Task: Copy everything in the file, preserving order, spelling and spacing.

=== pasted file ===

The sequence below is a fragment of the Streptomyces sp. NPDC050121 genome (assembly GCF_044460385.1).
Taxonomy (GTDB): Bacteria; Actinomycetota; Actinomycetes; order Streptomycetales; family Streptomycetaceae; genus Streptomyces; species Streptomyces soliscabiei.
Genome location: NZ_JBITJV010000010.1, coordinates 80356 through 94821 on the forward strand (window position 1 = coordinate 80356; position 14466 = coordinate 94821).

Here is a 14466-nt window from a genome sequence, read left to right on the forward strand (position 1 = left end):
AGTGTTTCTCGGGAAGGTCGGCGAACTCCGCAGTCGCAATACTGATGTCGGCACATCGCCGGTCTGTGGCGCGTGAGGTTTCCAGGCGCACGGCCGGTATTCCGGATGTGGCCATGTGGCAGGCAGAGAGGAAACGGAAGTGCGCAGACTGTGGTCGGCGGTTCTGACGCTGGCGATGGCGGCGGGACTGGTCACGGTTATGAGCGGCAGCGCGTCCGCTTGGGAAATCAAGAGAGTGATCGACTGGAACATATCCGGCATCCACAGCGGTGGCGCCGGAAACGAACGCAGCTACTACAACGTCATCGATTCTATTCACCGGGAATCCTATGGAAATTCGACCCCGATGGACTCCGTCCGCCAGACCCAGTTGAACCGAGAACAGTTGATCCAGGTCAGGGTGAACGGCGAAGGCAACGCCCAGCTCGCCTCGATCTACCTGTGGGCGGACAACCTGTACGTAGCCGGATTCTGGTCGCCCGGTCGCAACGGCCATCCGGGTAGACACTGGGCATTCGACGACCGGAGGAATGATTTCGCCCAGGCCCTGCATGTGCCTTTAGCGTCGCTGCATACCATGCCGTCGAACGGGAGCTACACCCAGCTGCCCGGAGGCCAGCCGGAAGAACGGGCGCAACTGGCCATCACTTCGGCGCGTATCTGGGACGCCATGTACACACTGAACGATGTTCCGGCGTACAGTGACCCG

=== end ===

The sequence below is a fragment of the Streptomyces sp. NPDC050121 genome (assembly GCF_044460385.1).
Taxonomy (GTDB): Bacteria; Actinomycetota; Actinomycetes; order Streptomycetales; family Streptomycetaceae; genus Streptomyces; species Streptomyces soliscabiei.
Genome location: NZ_JBITJV010000010.1, coordinates 80356 through 94821 on the forward strand (window position 1 = coordinate 80356; position 14466 = coordinate 94821).

Here is a 14466-nt window from a genome sequence, read left to right on the forward strand (position 1 = left end):
AGTGTTTCTCGGGAAGGTCGGCGAACTCCGCAGTCGCAATACTGATGTCGGCACATCGCCGGTCTGTGGCGCGTGAGGTTTCCAGGCGCACGGCCGGTATTCCGGATGTGGCCATGTGGCAGGCAGAGAGGAAACGGAAGTGCGCAGACTGTGGTCGGCGGTTCTGACGCTGGCGATGGCGGCGGGACTGGTCACGGTTATGAGCGGCAGCGCGTCCGCTTGGGAAATCAAGAGAGTGATCGACTGGAACATATCCGGCATCCACAGCGGTGGCGCCGGAAACGAACGCAGCTACTACAACGTCATCGATTCTATTCACCGGGAATCCTATGGAAATTCGACCCCGATGGACTCCGTCCGCCAGACCCAGTTGAACCGAGAACAGTTGATCCAGGTCAGGGTGAACGGCGAAGGCAACGCCCAGCTCGCCTCGATCTACCTGTGGGCGGACAACCTGTACGTAGCCGGATTCTGGTCGCCCGGTCGCAACGGCCATCCGGGTAGACACTGGGCATTCGACGACCGGAGGAATGATTTCGCCCAGGCCCTGCATGTGCCTTTAGCGTCGCTGCATACCATGCCGTCGAACGGGAGCTACACCCAGCTGCCCGGAGGCCAGCCGGAAGAACGGGCGCAACTGGCCATCACTTCGGCGCGTATCTGGGACGCCATGTACACACTGAACGATGTTCCGGCGTACAGTGACCCG